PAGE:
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Chapter12 Section01 Edit

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  • 1. Chemistry 12.1
  • 2. The Arithmetic of Equations
    • More than 3000 cocoons are needed to produce enough silk to make just one elegant Japanese kimono. Like silk manufacturers, chemists must know how much reactant they need to make a certain amount of product. Determining the quantities of reactants and products in a reaction requires a balanced chemical equation.
    12.1
  • 3. Using Everyday Equations
    • Using Everyday Equations
      • How is a balanced equation like a recipe?
    12.1
  • 4. Using Everyday Equations
        • A balanced chemical equation provides the same kind of quantitative information that a recipe does.
    12.1
  • 5. Using Everyday Equations
        • An equation can represent the manufacturing of a single tricycle.
    12.1
  • 6. Using Balanced Chemical Equations
    • Using Balanced Chemical Equations
      • How do chemists use balanced chemical equations?
    12.1
  • 7. Using Balanced Chemical Equations
        • Chemists use balanced chemical equations as a basis to calculate how much reactant is needed or product is formed in a reaction.
        • The calculation of quantities in chemical reactions is a subject of chemistry called stoichiometry .
    12.1
  • 8. 12.1
  • 9. 12.1
  • 10. 12.1
  • 11. 12.1
  • 12. for Sample Problem 12.1 Problem Solving 12.1 Solve Problem 1 with the help of an interactive guided tutorial.
  • 13. Interpreting Chemical Equations
    • Interpreting Chemical Equations
      • In terms of what quantities can you interpret a balanced chemical equation?
    12.1
  • 14. Interpreting Chemical Equations
        • A balanced chemical equation can be interpreted in terms of different quantities, including numbers of atoms, molecules, or moles; mass; and volume.
    12.1
  • 15. Interpreting Chemical Equations
      • Number of Atoms
    12.1
  • 16. Interpreting Chemical Equations
    • Number of Molecules
    12.1
  • 17. Interpreting Chemical Equations
    • Moles
    12.1
  • 18. Interpreting Chemical Equations
    • Mass
    12.1
  • 19. Interpreting Chemical Equations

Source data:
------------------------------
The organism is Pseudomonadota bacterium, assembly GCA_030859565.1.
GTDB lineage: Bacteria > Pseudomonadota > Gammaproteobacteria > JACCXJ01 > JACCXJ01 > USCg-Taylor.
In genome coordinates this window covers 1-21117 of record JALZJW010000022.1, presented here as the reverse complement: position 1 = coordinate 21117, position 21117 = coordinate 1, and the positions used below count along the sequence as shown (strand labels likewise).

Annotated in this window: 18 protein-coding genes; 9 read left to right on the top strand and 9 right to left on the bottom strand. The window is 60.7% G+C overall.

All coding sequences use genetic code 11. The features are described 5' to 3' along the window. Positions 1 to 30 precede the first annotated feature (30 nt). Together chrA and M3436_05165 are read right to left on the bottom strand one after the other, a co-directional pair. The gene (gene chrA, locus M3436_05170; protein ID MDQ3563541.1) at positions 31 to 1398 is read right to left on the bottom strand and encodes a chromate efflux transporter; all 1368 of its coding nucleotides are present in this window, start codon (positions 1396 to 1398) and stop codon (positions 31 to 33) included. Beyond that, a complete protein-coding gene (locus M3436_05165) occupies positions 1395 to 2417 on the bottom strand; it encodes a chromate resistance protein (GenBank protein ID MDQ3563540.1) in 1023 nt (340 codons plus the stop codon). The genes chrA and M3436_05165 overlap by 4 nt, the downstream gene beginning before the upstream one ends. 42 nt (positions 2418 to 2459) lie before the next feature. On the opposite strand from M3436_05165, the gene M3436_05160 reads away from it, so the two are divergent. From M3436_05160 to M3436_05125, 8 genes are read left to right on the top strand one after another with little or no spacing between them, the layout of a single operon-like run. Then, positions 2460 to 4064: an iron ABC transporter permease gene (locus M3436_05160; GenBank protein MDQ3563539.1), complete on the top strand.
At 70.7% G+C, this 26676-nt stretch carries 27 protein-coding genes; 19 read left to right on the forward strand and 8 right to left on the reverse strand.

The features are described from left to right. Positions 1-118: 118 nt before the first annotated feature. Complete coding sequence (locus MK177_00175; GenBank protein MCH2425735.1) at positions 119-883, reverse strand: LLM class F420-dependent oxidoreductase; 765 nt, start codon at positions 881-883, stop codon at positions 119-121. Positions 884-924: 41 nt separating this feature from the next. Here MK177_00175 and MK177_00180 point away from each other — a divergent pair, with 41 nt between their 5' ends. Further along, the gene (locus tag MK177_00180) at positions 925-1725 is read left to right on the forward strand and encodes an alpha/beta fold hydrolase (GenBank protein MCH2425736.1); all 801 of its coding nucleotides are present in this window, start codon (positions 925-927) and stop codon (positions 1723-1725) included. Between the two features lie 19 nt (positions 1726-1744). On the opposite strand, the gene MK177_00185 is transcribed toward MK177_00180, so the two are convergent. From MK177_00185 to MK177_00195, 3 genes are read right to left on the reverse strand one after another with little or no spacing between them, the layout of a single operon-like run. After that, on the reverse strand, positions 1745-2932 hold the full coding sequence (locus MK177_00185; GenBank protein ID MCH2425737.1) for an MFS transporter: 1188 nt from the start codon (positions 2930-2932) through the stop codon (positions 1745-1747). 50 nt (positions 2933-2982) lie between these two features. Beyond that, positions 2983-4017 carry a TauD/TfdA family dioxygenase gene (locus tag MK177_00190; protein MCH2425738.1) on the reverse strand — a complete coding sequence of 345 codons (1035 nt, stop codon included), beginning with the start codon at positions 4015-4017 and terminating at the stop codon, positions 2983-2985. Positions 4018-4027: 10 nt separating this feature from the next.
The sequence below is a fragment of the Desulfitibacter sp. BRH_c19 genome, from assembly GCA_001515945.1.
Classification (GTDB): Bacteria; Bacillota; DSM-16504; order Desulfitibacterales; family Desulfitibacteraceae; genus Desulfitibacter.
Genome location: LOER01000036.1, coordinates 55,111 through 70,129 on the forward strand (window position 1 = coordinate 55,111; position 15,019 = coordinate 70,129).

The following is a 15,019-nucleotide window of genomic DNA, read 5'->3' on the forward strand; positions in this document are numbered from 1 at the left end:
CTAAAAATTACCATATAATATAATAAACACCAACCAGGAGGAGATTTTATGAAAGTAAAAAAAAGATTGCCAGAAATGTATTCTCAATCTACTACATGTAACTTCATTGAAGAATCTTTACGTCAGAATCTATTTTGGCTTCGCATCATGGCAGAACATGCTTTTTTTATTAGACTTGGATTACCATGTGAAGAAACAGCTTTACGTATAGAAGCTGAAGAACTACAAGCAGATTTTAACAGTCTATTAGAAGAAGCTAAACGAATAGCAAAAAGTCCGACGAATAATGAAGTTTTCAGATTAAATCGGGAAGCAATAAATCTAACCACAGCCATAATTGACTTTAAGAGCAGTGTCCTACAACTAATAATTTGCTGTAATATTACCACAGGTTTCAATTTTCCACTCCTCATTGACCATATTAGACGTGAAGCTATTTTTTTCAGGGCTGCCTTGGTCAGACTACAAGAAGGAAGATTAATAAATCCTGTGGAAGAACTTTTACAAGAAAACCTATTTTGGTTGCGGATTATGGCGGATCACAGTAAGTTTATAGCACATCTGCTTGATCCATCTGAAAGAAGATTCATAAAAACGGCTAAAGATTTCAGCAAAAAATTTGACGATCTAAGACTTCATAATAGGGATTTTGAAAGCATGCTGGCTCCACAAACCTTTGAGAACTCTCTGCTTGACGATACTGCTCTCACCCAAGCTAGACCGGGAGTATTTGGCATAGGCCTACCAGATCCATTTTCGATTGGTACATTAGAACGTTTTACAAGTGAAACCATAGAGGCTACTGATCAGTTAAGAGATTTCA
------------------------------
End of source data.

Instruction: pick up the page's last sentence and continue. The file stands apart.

• Volume
    12.1
  • 20. Interpreting Chemical Equations 12.1
  • 21. Mass Conservation in Chemical Reactions
    • Mass Conservation in Chemical Reactions
      • What quantities are conserved in every chemical reaction?
    12.1
  • 22. Mass Conservation in Chemical Reactions
      • Mass and atoms are conserved in every chemical reaction.
    12.1
  • 23. Conceptual Problem 12.1
  • 24. Conceptual Problem 12.1
  • 25. Conceptual Problem 12.1
  • 26. for Conceptual Problem 12.1 Problem Solving 12.4 Solve Problem 4 with the help of an interactive guided tutorial.
  • 27. 12.1 Section Quiz.
    • 12.1.
  • 28. 12.1 Section Quiz.
      • 1. A manufacturer of bicycles has 5350 wheels, 3023 frames, and 2655 handlebars. How many bicycles can be manufactured using these parts?
        • 2675 bicycles
        • 2655 bicycles
        • 3023 bicycles
        • 5350 bicycles
  • 29.
      • 2. A reaction that produces iron metal from iron ore is shown below.
      • Fe 2 O 3 •H 2 O( s ) + 3CO( g )  2Fe( s ) + 3CO 2 ( g ) + H 2 O( g )
      • In this equation, the volume of gas at STP that reacts and the volume of gas at STP produced will be
        • 3 L and 4 L.
        • 67.2 L and 89.6 L.
        • 67.2 L and 67.2 L
        • 3 L and 3 L
    12.1 Section Quiz.
  • 30.
      • 3. What is conserved in the reaction shown below?
          • H 2 ( g ) + Cl 2 ( g )  2HCl( g )
        • only mass
        • only mass and number of moles
        • only mass, number of moles, and number of molecules
        • mass, number of moles, number of molecules, and volume
    12.1 Section Quiz.
  • 31. END OF SHOW